The discovery of a new gene is helping a team of researchers envision more efficient molecular factories of the future.
November 17, 2011
The discovery of a new gene is helping a team of researchers, led by Michigan State University (MSU) AgBioResearch plant biologist Katherine Osteryoung, envision more efficient molecular factories of the future.
The research team announced the discovery of clumped chloroplasts (CLMP1), a new class of proteins, in the Proceedings of the National Academy of Sciences. CLMP1 plays a key role in helping chloroplasts, which carry out the life-sustaining process of photosynthesis, separate when the chloroplasts divide. The newly identified proteins are also critical in the perpetuation of chloroplasts during cell division.
Green chloroplasts in plant cells are essentially molecular factories where carbon dioxide from air is used to produce sugar that is food for plants. When leaves are growing, chloroplasts increase their numbers dramatically by dividing in half. A single leaf cell can end up having more than 100 chloroplasts. The expanded chloroplast population boosts photosynthesis and subsequently increases the plant’s growth. CLMP1 is one of many proteins that function together like a well-oiled machine to help chloroplasts divide and multiply.
Studying mutant Arabidopsis thaliana plants that failed to produce CLMP1, Osteryoung saw that the chloroplasts had nearly completed the division process but failed to separate, instead remaining connected to each other through thin membranes.
"The mutant plants had chloroplasts that appeared like clusters of grapes," said Osteryoung, a professor in the MSU Department of Plant Biology, who was recently named a Fellow of the American Association for the Advancement of Science (AAAS). "In normal plants, chloroplasts are separated and distributed throughout cells. This enables the chloroplasts to move freely around the cell to maximize photosynthesis. In the mutant, where the chloroplasts remain bunched together, they cannot move around as freely, which probably impairs photosynthesis. The discovery of CLMP1 helps explain how plants have evolved mechanisms to promote chloroplast division and dispersal and avoid clumping."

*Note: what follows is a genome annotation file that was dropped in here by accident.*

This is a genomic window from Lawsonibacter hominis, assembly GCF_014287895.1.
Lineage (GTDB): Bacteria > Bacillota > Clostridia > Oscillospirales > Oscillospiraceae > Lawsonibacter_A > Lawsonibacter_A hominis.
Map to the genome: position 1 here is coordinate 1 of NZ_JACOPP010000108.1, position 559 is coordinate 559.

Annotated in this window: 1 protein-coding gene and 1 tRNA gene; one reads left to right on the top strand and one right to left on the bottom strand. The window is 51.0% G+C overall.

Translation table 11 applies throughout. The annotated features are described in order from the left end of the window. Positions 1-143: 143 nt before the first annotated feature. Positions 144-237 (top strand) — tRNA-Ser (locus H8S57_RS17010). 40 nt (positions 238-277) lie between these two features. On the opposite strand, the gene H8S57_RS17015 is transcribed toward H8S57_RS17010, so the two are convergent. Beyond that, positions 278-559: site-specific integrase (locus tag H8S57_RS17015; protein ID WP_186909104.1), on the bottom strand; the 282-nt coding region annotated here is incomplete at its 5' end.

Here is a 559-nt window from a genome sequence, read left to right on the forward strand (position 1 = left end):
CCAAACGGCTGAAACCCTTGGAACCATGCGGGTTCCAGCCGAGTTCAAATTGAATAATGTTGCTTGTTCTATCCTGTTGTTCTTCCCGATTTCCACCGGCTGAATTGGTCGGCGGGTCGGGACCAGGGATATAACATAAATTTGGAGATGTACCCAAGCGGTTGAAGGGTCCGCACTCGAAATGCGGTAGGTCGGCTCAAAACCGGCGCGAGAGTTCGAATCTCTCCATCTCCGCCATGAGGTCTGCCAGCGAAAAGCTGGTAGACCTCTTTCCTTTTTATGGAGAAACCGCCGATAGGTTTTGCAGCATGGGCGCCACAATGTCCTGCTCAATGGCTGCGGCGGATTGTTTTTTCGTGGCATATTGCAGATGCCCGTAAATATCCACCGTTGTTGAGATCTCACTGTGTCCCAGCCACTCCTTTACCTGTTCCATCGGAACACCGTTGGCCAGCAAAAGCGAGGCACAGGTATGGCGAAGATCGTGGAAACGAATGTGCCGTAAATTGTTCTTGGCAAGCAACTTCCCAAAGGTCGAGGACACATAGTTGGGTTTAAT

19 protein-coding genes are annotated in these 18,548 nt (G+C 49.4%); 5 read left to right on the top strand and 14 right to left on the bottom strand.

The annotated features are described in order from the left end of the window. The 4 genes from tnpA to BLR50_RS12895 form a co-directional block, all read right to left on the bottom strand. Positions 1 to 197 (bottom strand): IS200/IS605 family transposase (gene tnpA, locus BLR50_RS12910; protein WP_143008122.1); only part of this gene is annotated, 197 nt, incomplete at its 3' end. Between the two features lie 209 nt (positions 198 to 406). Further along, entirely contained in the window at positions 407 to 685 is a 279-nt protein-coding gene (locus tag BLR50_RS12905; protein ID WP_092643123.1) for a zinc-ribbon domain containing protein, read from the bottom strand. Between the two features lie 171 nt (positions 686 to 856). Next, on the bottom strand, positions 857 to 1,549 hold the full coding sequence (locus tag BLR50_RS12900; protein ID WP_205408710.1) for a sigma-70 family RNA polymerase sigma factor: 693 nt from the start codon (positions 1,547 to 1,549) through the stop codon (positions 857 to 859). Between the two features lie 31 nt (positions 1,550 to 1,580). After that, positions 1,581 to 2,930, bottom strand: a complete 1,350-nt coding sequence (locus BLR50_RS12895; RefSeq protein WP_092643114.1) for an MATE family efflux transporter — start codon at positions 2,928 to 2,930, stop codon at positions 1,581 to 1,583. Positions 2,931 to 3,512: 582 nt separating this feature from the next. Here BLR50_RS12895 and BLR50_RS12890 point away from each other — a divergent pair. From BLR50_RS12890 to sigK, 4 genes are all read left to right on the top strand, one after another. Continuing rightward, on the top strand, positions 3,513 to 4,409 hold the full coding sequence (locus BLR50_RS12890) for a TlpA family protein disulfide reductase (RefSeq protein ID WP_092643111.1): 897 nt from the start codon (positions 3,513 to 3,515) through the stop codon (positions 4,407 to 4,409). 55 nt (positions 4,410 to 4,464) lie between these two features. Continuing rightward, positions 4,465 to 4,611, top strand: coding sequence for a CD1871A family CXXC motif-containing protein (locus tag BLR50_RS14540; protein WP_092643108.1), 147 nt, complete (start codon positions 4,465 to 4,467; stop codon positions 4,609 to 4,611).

In normal plants, the separation and distribution of chloroplasts also helps ensure that, when cells divide, each daughter cell inherits about half of the chloroplasts. Further investigation demonstrated that CLMP1 is required for this normal inheritance of chloroplasts during cell division, she added.
Since genes closely related to CLMP1 are also present in crop plants, Osteryoung’s research could lead to improvements in corn, wheat, soybeans and other food crops.
"In the long run, this could lead to improvements in crops through breeding and/or genetic manipulation for improved chloroplast distribution," Osteryoung said.
Additional contributors to the paper are Yue Yang, MSU postdoctoral researcher; Shin-Han Shiu, MSU plant biologist; John Froehlich, MSU-DOE Plant Research Laboratory faculty scientist; Kathleen Imre, MSU biochemist and molecular biologist; scientists from the University of Toronto and the University of California, San Francisco; and Tiara Ahamd and Yi Liu, MSU undergraduate students.
In addition to funding from AgBioResearch, Osteryoung's work is supported by the U.S. Department of Energy and the National Science Foundation.